Covers courtesy of Madcity Music Exchange
We asked local notables to share their favorite album covers by local artists.
The Motor Primitives: Be the Engine (2006, Boat Records)
'It's basically just a silhouette of a person on a swing against a blue background. The image speaks to me because the person is at the widest arc of the swing, and anybody who has sat on a swing and felt that motion knows the kind of freedom that represents. The image suggests possibilities as to what people might find in the music. It's artful but oblique.'
' Dave Benton, owner, Madcity Music Exchange
The Tar Babies: No Contest (1988, SST Records), Honey Bubble (1989, SST Records) and Death Trip (1992, Sonic Noise)
The band's arty mix of contrasting colors and alternately violent, twisted and sweet imagery makes the Tar Babies 'just the coolest band ever.'
' Brian Daly, owner, DNA Studios
The Scott Fields Ensemble: Fugu (1995, Geode)
An illustration of a fish set against a background of pleasant greens, oranges and purples with Asian-style text has 'complexity, subtlety and class. It counts for something with me when it looks as though artistic effort has gone into the cover.'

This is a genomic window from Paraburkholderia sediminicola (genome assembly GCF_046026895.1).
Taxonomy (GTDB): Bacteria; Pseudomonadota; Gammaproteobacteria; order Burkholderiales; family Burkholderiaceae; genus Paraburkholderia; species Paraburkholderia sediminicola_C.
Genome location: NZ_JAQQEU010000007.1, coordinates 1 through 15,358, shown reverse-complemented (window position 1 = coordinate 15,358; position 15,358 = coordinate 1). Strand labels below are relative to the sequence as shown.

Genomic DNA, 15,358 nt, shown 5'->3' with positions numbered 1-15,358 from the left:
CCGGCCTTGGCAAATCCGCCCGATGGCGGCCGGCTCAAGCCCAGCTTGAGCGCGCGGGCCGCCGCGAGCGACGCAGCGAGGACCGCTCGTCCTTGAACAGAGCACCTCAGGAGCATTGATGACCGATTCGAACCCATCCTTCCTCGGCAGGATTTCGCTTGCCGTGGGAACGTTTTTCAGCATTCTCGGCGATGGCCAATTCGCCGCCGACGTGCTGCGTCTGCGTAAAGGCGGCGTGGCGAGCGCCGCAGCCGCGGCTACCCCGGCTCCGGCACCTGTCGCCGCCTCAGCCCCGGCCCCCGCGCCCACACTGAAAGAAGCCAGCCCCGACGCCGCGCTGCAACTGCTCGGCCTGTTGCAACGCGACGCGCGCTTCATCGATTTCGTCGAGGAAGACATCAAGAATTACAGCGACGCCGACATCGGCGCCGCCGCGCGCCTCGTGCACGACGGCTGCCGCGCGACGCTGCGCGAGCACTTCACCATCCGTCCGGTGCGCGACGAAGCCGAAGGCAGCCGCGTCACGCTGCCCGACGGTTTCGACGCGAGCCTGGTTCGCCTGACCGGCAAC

' Jon Hain, owner, Mother Fool's Coffeehouse and Uvulittle Records
Stephanie Rearick: The Long Picnic (2001, Uvulittle Records)
'Stephanie's one of our most complete artists, and I really like this album. The artwork features her own drawings and is strikingly beautiful.'
' Rick Tvedt, publisher, Rick's CafÃ
Killdozer: 12 Point Buck (1989, Touch & Go Records)
'The starving-artist painting of a big strong 12-point buck, proudly gazing out from his hilltop perch in front of majestic purple mountains, is so bad it's great. It's in a flea-market picture frame with a brass plate emblazoned with the title and artist. The back side simply has illustrated instructions on how and where to cut and fold the LP's back cover to enable easy placement of the 'framed painting' above your television.'
' Steve Manley, owner, B-Side Records
The Rousers: Full Moon Bad Weather (1991, Boat Records)
Bill Feeny's illustration of a beat-up old car ambling down the highway with ominous storm clouds in chase 'is something I'd hang on my wall. Maybe it's a photo? Either way, I'd hang it on my wall.'
' John Urban, host, 'Urban Theater'